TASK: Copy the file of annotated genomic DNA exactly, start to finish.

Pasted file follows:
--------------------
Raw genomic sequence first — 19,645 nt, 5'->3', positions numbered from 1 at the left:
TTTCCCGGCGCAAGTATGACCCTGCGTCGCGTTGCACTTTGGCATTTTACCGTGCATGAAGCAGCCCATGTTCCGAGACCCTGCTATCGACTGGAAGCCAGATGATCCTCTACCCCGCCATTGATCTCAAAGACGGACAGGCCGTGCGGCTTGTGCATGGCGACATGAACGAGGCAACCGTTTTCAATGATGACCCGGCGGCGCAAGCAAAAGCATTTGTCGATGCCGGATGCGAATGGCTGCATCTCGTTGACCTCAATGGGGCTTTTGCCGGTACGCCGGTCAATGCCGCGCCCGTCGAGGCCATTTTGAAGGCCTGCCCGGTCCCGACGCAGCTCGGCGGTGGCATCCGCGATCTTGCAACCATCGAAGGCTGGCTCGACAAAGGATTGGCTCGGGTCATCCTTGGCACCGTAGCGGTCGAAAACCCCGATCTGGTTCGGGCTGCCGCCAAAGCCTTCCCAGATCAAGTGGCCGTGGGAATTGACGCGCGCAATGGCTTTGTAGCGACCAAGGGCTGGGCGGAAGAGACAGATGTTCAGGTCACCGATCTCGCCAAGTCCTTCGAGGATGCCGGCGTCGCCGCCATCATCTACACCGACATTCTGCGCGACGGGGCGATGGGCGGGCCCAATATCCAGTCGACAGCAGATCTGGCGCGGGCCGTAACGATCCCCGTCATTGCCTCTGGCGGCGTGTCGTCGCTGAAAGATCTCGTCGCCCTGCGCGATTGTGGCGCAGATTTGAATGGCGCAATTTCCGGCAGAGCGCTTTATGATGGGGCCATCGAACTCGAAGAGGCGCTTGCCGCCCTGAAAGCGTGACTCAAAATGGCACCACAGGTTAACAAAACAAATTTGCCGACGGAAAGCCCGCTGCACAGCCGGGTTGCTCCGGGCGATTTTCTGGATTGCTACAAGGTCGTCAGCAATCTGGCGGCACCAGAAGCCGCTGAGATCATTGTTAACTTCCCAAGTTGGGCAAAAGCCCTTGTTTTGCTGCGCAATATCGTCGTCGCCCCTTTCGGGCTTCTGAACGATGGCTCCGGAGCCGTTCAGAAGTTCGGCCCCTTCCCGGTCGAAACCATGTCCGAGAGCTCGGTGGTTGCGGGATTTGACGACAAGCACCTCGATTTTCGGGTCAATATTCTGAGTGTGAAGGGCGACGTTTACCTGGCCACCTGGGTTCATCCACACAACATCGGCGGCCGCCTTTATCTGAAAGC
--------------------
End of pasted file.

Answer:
Raw genomic sequence first — 19,645 nt, 5'->3', positions numbered from 1 at the left:
TTTCCCGGCGCAAGTATGACCCTGCGTCGCGTTGCACTTTGGCATTTTACCGTGCATGAAGCAGCCCATGTTCCGAGACCCTGCTATCGACTGGAAGCCAGATGATCCTCTACCCCGCCATTGATCTCAAAGACGGACAGGCCGTGCGGCTTGTGCATGGCGACATGAACGAGGCAACCGTTTTCAATGATGACCCGGCGGCGCAAGCAAAAGCATTTGTCGATGCCGGATGCGAATGGCTGCATCTCGTTGACCTCAATGGGGCTTTTGCCGGTACGCCGGTCAATGCCGCGCCCGTCGAGGCCATTTTGAAGGCCTGCCCGGTCCCGACGCAGCTCGGCGGTGGCATCCGCGATCTTGCAACCATCGAAGGCTGGCTCGACAAAGGATTGGCTCGGGTCATCCTTGGCACCGTAGCGGTCGAAAACCCCGATCTGGTTCGGGCTGCCGCCAAAGCCTTCCCAGATCAAGTGGCCGTGGGAATTGACGCGCGCAATGGCTTTGTAGCGACCAAGGGCTGGGCGGAAGAGACAGATGTTCAGGTCACCGATCTCGCCAAGTCCTTCGAGGATGCCGGCGTCGCCGCCATCATCTACACCGACATTCTGCGCGACGGGGCGATGGGCGGGCCCAATATCCAGTCGACAGCAGATCTGGCGCGGGCCGTAACGATCCCCGTCATTGCCTCTGGCGGCGTGTCGTCGCTGAAAGATCTCGTCGCCCTGCGCGATTGTGGCGCAGATTTGAATGGCGCAATTTCCGGCAGAGCGCTTTATGATGGGGCCATCGAACTCGAAGAGGCGCTTGCCGCCCTGAAAGCGTGACTCAAAATGGCACCACAGGTTAACAAAACAAATTTGCCGACGGAAAGCCCGCTGCACAGCCGGGTTGCTCCGGGCGATTTTCTGGATTGCTACAAGGTCGTCAGCAATCTGGCGGCACCAGAAGCCGCTGAGATCATTGTTAACTTCCCAAGTTGGGCAAAAGCCCTTGTTTTGCTGCGCAATATCGTCGTCGCCCCTTTCGGGCTTCTGAACGATGGCTCCGGAGCCGTTCAGAAGTTCGGCCCCTTCCCGGTCGAAACCATGTCCGAGAGCTCGGTGGTTGCGGGATTTGACGACAAGCACCTCGATTTTCGGGTCAATATTCTGAGTGTGAAGGGCGACGTTTACCTGGCCACCTGGGTTCATCCACACAACATCGGCGGCCGCCTTTATCTGAAAGC